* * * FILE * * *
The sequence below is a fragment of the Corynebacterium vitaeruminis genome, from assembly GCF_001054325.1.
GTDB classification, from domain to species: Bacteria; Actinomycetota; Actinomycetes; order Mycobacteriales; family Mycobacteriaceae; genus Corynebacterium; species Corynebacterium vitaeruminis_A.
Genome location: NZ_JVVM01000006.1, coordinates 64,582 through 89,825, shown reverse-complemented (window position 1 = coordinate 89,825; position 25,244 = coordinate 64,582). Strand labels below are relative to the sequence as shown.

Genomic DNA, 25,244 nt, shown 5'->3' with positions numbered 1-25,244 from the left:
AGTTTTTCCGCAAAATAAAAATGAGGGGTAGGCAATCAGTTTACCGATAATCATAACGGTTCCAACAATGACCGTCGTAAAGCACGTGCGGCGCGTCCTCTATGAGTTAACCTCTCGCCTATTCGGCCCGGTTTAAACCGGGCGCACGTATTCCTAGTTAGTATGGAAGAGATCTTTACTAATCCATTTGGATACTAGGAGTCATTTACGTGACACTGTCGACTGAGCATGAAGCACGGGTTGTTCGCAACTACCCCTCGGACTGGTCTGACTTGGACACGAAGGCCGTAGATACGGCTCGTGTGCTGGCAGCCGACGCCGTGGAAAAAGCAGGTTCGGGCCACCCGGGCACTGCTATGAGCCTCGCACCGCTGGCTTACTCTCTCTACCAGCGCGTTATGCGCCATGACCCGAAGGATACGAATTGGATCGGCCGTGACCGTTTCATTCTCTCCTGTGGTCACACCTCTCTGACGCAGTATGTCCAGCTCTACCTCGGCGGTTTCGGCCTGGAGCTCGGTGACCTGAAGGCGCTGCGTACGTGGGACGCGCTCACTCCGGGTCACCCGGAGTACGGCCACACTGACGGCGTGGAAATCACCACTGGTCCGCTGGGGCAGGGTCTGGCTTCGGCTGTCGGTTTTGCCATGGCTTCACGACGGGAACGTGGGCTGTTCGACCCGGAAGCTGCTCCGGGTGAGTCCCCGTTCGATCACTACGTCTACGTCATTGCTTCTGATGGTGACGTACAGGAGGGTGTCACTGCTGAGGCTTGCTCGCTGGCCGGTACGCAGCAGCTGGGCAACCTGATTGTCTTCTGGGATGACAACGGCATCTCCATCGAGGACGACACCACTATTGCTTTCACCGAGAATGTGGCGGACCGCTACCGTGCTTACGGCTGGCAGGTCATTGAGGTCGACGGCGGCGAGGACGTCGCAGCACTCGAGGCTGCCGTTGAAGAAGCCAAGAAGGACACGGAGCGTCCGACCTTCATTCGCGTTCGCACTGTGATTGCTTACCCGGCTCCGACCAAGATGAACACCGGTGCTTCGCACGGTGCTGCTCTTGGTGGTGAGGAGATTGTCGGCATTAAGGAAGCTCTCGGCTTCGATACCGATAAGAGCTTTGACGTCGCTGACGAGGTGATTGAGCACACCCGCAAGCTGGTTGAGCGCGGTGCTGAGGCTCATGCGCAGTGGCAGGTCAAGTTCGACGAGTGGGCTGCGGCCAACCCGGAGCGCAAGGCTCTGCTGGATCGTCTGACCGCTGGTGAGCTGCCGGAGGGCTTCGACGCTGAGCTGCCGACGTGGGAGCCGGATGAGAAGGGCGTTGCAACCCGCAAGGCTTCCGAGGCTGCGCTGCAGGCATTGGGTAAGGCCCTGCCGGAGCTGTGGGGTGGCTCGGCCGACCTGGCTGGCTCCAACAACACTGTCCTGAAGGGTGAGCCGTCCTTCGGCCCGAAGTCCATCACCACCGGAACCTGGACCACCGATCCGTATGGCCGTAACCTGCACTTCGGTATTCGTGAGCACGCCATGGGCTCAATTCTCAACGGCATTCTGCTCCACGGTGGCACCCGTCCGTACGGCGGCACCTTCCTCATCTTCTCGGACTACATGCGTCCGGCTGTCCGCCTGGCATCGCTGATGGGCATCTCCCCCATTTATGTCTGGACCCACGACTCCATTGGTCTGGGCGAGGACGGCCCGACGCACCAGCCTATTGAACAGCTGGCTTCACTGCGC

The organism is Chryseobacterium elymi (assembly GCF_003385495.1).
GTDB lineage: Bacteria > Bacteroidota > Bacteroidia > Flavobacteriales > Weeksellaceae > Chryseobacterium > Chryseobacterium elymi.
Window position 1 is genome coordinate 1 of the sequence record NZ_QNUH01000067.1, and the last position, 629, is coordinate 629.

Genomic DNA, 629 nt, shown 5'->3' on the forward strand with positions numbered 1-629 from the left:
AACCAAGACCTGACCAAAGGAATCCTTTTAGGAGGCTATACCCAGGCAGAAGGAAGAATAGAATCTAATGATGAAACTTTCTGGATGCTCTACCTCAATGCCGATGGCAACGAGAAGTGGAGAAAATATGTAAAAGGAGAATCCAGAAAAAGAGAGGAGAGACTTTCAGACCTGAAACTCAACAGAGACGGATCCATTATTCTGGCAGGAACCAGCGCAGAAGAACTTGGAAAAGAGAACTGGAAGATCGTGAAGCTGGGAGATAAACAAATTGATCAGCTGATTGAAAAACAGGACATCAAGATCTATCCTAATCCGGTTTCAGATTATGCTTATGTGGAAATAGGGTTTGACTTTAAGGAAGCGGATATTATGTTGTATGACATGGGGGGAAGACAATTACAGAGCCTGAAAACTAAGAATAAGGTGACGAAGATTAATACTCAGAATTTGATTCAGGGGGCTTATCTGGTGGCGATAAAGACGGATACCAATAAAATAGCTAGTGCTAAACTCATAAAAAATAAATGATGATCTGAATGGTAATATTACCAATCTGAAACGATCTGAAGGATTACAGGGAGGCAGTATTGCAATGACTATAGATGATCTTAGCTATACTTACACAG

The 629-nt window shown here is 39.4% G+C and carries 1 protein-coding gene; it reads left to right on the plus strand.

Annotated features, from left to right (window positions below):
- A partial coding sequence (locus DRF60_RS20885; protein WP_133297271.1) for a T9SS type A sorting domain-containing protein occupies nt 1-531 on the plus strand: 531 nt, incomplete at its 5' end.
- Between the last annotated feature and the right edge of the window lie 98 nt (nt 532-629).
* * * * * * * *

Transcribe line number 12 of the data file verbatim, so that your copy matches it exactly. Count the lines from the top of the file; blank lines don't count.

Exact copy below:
Annotated features, from left to right (window positions below):